According to the ESRB, this game contains: Violence

Parents
will want to steer little ones away from Armored Core 3. The control scheme requires practice for mastery and it's a bigger curve than most children can handle. Besides that obstacle, there's some number crunching and customization strategy involved that's better aimed at teens. There are no sexual situations, no questionable language and no explicit violence.

Multiplayer Maniacs will flip out when hearing that its now possible to daisy-chain four PlayStation 2s (along with four TVs, four i-Link cables and four copies of the game) for a huge mech melee of the kind never before seen on consoles. You can even add a fifth TV for spectators!

Armored Core Fans will have probably finished the game by the time this review is published, but I'll say that Armored Core 3 has the hands-down best difficulty curve out of the series and is also the most polished. If you're not tired of the same-old, same-old, it's a fine effort.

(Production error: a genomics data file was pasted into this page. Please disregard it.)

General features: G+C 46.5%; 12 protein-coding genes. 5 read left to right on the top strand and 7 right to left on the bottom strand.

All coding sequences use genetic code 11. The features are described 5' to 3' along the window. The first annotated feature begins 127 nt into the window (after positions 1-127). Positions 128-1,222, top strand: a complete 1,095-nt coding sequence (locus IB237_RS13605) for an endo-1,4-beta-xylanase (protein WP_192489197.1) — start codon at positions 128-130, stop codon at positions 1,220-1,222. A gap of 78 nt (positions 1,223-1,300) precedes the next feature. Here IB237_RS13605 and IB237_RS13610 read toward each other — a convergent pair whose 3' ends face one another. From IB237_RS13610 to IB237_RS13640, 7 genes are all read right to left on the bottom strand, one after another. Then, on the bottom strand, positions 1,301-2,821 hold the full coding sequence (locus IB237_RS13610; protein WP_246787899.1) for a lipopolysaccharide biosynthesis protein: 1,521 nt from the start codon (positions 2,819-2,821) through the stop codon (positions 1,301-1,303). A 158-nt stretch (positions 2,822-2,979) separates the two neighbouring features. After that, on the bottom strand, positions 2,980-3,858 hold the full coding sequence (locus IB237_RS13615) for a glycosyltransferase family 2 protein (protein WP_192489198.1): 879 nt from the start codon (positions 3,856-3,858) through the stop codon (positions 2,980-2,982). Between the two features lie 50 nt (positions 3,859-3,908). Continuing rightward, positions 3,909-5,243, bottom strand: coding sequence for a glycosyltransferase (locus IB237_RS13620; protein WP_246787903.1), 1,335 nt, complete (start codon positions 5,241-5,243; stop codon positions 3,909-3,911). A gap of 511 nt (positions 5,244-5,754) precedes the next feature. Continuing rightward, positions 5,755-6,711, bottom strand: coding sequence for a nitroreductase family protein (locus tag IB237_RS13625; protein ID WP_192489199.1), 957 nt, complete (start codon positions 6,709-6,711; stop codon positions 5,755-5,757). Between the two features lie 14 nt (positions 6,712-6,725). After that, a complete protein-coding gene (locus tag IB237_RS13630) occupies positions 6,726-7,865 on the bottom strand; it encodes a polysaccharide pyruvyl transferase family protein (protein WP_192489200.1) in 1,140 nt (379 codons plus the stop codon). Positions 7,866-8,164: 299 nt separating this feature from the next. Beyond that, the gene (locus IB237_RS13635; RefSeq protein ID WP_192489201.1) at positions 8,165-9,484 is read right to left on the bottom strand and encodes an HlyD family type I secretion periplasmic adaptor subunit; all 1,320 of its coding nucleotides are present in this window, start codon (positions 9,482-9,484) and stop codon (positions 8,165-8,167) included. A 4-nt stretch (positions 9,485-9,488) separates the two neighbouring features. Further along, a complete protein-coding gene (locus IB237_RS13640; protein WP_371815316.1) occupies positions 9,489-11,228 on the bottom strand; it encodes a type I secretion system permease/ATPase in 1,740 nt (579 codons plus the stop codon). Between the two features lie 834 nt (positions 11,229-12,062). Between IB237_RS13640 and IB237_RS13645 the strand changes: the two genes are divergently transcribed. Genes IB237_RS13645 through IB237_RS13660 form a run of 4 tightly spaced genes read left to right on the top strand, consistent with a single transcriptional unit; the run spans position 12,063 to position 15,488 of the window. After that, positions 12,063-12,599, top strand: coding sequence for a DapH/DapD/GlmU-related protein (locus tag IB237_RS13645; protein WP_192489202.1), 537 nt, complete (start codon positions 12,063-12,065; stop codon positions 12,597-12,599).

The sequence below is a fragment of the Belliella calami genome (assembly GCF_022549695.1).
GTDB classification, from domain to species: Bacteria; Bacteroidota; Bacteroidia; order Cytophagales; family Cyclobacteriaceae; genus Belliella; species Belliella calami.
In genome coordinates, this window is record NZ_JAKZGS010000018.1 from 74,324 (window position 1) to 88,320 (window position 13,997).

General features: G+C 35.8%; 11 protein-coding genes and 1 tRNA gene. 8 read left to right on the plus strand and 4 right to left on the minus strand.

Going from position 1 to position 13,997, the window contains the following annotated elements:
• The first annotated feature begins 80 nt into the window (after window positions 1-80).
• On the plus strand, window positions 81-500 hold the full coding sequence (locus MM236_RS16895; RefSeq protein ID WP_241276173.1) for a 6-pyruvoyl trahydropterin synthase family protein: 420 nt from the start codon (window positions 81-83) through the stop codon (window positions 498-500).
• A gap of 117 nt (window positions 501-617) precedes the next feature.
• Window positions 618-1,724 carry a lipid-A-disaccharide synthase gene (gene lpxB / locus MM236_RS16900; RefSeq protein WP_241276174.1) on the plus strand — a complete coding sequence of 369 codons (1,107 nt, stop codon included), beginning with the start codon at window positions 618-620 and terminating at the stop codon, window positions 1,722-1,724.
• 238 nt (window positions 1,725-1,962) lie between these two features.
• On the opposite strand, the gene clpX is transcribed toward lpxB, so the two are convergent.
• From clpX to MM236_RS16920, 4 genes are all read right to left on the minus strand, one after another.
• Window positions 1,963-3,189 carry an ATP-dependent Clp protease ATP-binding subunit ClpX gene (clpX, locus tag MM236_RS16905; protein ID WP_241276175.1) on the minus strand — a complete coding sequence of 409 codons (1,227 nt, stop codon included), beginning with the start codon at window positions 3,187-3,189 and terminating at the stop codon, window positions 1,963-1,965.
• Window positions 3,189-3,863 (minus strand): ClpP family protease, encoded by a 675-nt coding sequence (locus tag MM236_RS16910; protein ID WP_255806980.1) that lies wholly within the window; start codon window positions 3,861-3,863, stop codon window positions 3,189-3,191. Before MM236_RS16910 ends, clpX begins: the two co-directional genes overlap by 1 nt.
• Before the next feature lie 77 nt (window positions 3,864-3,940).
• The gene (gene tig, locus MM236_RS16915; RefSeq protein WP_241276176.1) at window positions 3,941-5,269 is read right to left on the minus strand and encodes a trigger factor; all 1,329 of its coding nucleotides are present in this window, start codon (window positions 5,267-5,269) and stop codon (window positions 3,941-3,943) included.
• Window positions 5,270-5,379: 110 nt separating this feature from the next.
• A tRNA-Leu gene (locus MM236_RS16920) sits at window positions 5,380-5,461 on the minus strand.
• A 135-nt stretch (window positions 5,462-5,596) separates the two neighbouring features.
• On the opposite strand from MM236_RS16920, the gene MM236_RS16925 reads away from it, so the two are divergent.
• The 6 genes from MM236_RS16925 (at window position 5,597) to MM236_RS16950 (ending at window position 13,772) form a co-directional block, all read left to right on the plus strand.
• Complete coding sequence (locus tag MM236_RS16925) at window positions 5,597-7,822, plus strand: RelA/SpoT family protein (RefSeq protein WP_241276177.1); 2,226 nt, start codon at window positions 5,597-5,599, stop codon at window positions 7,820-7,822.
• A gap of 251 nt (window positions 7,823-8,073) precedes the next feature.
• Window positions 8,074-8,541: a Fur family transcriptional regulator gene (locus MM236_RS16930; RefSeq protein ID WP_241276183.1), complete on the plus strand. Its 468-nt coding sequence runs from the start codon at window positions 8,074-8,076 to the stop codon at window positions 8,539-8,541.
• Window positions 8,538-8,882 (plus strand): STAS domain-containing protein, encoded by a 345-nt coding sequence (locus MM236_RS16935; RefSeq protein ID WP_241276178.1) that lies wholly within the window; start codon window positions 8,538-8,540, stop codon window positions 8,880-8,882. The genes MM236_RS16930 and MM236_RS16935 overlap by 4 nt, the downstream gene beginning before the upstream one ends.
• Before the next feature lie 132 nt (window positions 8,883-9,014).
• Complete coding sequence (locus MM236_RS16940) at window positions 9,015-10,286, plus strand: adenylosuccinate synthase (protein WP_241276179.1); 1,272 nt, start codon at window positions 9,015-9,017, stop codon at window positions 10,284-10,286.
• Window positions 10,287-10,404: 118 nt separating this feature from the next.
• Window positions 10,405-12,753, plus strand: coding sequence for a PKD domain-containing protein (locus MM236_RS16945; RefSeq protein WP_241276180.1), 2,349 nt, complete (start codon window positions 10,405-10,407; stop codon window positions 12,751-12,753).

Deaf and Hard of Hearing gamers can enjoy full text along with the above-average voiceovers. There are no accessibility problems here.

Brad Gallaway

Brad Gallaway

Brad Gallaway has been playing games since arcades were a thing and Atari was the new hotness. He's been at GameCritics since 2000. Currently, he's juggling editing duties, being a homeschooling dad, a devoted husband, and he does try to play a game once in a while.

Brad still loves Transformers, he's on Marvel Puzzle Quest when nobody's looking, and his favorite game of all time is a toss-up between the first Mass Effect and The Witcher 3. You can catch his written work here at GameCritics and you can hear him weekly on the @SoVideogames Podcast. Follow Brad on Twitter and Instagram at @BradGallaway, or contact him via email:

bradgallaway a t gmail dot com
Brad Gallaway

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